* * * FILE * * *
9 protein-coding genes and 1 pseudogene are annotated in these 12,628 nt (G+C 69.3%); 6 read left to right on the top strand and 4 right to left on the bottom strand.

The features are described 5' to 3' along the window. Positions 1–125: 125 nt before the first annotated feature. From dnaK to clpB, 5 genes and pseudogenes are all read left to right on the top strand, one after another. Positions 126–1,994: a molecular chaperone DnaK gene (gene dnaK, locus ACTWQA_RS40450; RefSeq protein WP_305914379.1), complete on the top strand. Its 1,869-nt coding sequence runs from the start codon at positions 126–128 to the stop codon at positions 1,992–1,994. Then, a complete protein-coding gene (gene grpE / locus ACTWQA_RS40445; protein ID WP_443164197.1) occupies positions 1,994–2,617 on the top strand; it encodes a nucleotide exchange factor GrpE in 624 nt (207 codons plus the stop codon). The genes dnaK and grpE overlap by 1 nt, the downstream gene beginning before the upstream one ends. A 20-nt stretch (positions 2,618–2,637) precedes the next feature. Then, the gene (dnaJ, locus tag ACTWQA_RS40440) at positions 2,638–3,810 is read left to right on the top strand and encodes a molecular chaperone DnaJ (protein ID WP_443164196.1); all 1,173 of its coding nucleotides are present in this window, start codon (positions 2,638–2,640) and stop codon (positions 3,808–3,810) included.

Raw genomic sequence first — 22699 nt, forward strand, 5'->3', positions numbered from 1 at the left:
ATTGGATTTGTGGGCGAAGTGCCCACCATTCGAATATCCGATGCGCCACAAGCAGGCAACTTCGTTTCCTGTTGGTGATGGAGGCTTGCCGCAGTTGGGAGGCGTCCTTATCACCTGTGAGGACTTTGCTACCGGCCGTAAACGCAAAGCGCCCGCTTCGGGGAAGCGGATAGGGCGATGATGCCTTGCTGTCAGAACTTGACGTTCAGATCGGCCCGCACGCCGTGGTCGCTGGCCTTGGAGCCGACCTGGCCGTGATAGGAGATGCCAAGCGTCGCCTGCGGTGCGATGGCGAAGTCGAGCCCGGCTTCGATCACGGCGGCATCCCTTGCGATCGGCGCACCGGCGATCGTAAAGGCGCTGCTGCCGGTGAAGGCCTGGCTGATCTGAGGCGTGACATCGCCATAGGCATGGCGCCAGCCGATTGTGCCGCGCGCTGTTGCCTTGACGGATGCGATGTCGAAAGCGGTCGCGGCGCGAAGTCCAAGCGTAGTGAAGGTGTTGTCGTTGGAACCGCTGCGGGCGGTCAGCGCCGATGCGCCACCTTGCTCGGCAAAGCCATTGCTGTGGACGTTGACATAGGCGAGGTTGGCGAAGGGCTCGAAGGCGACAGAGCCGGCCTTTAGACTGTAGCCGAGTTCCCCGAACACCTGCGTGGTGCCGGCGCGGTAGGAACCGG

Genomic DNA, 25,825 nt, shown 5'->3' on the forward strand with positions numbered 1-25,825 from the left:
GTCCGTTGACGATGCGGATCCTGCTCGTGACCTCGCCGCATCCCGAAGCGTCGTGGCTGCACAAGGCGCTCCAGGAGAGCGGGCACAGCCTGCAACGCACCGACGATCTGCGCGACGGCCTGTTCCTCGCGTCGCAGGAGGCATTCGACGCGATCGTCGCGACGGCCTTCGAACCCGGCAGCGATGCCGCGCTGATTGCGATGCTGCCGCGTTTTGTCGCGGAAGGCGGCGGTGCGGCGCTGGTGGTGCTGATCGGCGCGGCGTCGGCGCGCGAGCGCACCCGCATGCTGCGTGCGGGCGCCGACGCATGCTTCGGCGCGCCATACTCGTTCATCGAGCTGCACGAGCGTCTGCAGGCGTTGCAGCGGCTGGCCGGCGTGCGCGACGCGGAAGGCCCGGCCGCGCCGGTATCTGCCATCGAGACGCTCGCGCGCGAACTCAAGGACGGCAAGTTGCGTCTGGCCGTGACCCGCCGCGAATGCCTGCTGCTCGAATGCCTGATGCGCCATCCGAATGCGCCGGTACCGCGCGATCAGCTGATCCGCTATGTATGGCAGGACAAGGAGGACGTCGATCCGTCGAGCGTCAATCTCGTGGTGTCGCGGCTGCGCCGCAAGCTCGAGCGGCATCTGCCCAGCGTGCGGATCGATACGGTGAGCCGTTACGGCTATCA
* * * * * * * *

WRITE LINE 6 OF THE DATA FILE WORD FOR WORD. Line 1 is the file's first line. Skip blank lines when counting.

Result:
GTCCGTTGACGATGCGGATCCTGCTCGTGACCTCGCCGCATCCCGAAGCGTCGTGGCTGCACAAGGCGCTCCAGGAGAGCGGGCACAGCCTGCAACGCACCGACGATCTGCGCGACGGCCTGTTCCTCGCGTCGCAGGAGGCATTCGACGCGATCGTCGCGACGGCCTTCGAACCCGGCAGCGATGCCGCGCTGATTGCGATGCTGCCGCGTTTTGTCGCGGAAGGCGGCGGTGCGGCGCTGGTGGTGCTGATCGGCGCGGCGTCGGCGCGCGAGCGCACCCGCATGCTGCGTGCGGGCGCCGACGCATGCTTCGGCGCGCCATACTCGTTCATCGAGCTGCACGAGCGTCTGCAGGCGTTGCAGCGGCTGGCCGGCGTGCGCGACGCGGAAGGCCCGGCCGCGCCGGTATCTGCCATCGAGACGCTCGCGCGCGAACTCAAGGACGGCAAGTTGCGTCTGGCCGTGACCCGCCGCGAATGCCTGCTGCTCGAATGCCTGATGCGCCATCCGAATGCGCCGGTACCGCGCGATCAGCTGATCCGCTATGTATGGCAGGACAAGGAGGACGTCGATCCGTCGAGCGTCAATCTCGTGGTGTCGCGGCTGCGCCGCAAGCTCGAGCGGCATCTGCCCAGCGTGCGGATCGATACGGTGAGCCGTTACGGCTATCA